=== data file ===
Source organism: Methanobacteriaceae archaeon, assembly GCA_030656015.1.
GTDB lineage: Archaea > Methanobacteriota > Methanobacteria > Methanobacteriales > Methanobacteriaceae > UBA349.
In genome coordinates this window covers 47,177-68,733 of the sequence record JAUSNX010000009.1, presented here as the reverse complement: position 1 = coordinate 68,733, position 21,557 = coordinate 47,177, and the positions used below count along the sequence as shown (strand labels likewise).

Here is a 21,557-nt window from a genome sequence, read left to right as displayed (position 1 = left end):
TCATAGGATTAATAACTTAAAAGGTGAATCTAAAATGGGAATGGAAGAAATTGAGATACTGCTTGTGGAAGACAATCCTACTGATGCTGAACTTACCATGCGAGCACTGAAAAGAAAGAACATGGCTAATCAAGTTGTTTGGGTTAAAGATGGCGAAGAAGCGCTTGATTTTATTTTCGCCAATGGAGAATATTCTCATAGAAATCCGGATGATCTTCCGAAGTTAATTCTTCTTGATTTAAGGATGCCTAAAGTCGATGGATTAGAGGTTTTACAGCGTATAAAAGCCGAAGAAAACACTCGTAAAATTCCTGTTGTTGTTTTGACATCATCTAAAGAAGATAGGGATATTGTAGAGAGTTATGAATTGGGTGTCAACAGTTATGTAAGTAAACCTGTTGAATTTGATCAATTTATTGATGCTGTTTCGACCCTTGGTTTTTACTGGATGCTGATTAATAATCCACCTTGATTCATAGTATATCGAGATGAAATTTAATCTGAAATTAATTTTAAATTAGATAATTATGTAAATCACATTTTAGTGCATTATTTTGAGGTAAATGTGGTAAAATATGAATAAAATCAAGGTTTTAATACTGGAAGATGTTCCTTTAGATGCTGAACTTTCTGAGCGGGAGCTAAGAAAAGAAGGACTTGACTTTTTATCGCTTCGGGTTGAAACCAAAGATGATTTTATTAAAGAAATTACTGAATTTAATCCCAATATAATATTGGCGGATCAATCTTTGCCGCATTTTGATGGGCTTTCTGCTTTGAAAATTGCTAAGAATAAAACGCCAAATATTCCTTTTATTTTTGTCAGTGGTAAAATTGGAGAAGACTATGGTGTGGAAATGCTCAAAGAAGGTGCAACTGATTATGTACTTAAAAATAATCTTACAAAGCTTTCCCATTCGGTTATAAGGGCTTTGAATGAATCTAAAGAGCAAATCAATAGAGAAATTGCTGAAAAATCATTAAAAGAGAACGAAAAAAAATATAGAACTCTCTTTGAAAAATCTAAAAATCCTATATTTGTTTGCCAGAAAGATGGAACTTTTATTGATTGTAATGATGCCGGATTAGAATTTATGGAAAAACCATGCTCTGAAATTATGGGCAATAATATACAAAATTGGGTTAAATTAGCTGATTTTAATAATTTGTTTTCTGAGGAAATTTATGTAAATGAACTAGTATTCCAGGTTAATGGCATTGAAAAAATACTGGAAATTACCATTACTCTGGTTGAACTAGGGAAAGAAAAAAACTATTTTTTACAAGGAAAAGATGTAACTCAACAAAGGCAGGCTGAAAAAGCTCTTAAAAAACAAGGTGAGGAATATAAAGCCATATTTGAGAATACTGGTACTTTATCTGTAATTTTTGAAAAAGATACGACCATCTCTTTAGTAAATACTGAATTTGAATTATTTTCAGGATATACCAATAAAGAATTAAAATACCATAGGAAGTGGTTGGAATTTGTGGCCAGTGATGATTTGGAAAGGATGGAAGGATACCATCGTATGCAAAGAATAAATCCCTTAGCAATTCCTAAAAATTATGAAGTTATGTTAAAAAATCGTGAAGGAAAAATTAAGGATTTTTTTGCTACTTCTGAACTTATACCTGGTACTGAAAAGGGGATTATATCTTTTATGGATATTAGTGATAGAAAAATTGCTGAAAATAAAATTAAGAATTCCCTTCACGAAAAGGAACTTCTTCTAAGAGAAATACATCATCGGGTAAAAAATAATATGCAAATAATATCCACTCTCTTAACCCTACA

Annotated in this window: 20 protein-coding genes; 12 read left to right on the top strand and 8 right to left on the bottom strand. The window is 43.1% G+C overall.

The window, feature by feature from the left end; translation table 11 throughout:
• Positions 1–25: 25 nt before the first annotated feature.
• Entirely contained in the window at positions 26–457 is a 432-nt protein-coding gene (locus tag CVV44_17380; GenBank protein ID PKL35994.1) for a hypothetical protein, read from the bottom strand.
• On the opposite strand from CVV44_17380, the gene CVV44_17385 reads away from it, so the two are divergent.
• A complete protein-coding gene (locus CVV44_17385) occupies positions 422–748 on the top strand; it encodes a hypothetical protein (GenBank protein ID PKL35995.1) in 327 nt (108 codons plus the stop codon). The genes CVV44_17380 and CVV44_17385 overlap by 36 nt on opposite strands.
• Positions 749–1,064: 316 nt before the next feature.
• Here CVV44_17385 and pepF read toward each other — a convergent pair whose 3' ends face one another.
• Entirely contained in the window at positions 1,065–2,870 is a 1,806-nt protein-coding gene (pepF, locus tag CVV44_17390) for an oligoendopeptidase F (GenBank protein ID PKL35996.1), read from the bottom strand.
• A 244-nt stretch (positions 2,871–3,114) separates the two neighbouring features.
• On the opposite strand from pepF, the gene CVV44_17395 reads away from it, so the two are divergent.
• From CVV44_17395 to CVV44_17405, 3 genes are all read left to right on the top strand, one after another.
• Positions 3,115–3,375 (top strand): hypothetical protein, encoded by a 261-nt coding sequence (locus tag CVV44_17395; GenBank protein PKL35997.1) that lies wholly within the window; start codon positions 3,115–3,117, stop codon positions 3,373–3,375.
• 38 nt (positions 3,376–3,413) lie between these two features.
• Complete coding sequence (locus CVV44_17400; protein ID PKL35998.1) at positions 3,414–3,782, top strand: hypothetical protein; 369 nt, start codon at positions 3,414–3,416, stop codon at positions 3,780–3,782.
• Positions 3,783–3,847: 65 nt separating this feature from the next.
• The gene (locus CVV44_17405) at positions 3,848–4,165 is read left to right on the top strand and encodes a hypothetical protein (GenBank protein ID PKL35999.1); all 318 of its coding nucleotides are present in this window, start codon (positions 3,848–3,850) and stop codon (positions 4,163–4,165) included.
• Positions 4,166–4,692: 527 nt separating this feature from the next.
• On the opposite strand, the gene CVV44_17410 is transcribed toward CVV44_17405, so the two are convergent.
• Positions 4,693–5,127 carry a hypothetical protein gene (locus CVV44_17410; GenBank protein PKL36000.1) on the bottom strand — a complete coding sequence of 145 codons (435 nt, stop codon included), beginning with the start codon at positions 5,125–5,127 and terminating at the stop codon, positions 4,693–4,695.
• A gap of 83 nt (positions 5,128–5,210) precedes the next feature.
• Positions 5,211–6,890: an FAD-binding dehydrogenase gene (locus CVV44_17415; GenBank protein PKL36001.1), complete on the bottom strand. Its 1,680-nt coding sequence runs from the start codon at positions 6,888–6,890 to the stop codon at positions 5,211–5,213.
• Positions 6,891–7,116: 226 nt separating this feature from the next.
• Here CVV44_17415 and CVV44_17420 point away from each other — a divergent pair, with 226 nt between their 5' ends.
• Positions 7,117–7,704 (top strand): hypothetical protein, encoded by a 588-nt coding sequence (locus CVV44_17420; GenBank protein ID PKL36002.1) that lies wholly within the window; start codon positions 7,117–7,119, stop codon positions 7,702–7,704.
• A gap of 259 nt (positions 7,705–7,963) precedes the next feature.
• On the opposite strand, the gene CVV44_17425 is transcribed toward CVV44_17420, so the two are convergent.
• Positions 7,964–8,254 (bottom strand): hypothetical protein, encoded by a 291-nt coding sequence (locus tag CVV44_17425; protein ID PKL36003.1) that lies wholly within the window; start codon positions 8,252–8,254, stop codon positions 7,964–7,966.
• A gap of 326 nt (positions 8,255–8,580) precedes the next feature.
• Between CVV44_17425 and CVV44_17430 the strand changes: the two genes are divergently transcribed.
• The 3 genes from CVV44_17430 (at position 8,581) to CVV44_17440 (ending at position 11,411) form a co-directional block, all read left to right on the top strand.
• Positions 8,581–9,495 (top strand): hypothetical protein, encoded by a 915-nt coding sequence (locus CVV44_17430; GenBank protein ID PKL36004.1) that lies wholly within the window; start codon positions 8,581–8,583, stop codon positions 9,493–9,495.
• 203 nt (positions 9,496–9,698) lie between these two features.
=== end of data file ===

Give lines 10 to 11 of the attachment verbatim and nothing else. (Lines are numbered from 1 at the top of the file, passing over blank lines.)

• On the opposite strand from CVV44_17380, the gene CVV44_17385 reads away from it, so the two are divergent.
• A complete protein-coding gene (locus CVV44_17385) occupies positions 422–748 on the top strand; it encodes a hypothetical protein (GenBank protein ID PKL35995.1) in 327 nt (108 codons plus the stop codon). The genes CVV44_17380 and CVV44_17385 overlap by 36 nt on opposite strands.